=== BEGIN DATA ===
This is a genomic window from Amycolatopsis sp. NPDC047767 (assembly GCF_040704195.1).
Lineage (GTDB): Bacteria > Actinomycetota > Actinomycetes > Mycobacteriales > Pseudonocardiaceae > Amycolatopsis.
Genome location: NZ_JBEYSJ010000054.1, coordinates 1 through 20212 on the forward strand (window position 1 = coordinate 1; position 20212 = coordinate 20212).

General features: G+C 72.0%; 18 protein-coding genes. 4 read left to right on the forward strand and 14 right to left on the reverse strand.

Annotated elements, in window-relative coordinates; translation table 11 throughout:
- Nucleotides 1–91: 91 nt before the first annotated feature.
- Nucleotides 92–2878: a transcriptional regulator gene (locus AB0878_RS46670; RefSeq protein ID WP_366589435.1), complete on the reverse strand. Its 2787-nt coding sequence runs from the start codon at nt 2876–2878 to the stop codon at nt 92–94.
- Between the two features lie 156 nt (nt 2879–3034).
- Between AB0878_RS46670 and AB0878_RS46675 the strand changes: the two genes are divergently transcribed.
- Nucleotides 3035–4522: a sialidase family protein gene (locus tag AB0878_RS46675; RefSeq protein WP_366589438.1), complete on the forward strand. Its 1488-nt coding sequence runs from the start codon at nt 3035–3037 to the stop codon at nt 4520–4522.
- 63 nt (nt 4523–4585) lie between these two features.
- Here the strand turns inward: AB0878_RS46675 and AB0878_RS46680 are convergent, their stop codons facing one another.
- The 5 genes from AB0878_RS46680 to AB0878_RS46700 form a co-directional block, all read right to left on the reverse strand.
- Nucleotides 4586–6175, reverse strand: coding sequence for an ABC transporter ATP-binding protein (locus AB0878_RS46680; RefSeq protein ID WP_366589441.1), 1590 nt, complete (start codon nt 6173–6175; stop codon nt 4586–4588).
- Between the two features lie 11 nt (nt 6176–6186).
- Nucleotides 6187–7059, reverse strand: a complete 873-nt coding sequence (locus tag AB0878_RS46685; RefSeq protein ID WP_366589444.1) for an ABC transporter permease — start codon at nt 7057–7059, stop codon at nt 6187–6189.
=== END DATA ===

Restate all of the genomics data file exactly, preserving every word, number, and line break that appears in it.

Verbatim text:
This is a genomic window from Amycolatopsis sp. NPDC047767 (assembly GCF_040704195.1).
Lineage (GTDB): Bacteria > Actinomycetota > Actinomycetes > Mycobacteriales > Pseudonocardiaceae > Amycolatopsis.
Genome location: NZ_JBEYSJ010000054.1, coordinates 1 through 20212 on the forward strand (window position 1 = coordinate 1; position 20212 = coordinate 20212).

General features: G+C 72.0%; 18 protein-coding genes. 4 read left to right on the forward strand and 14 right to left on the reverse strand.

Annotated elements, in window-relative coordinates; translation table 11 throughout:
- Nucleotides 1–91: 91 nt before the first annotated feature.
- Nucleotides 92–2878: a transcriptional regulator gene (locus AB0878_RS46670; RefSeq protein ID WP_366589435.1), complete on the reverse strand. Its 2787-nt coding sequence runs from the start codon at nt 2876–2878 to the stop codon at nt 92–94.
- Between the two features lie 156 nt (nt 2879–3034).
- Between AB0878_RS46670 and AB0878_RS46675 the strand changes: the two genes are divergently transcribed.
- Nucleotides 3035–4522: a sialidase family protein gene (locus tag AB0878_RS46675; RefSeq protein WP_366589438.1), complete on the forward strand. Its 1488-nt coding sequence runs from the start codon at nt 3035–3037 to the stop codon at nt 4520–4522.
- 63 nt (nt 4523–4585) lie between these two features.
- Here the strand turns inward: AB0878_RS46675 and AB0878_RS46680 are convergent, their stop codons facing one another.
- The 5 genes from AB0878_RS46680 to AB0878_RS46700 form a co-directional block, all read right to left on the reverse strand.
- Nucleotides 4586–6175, reverse strand: coding sequence for an ABC transporter ATP-binding protein (locus AB0878_RS46680; RefSeq protein ID WP_366589441.1), 1590 nt, complete (start codon nt 6173–6175; stop codon nt 4586–4588).
- Between the two features lie 11 nt (nt 6176–6186).
- Nucleotides 6187–7059, reverse strand: a complete 873-nt coding sequence (locus tag AB0878_RS46685; RefSeq protein ID WP_366589444.1) for an ABC transporter permease — start codon at nt 7057–7059, stop codon at nt 6187–6189.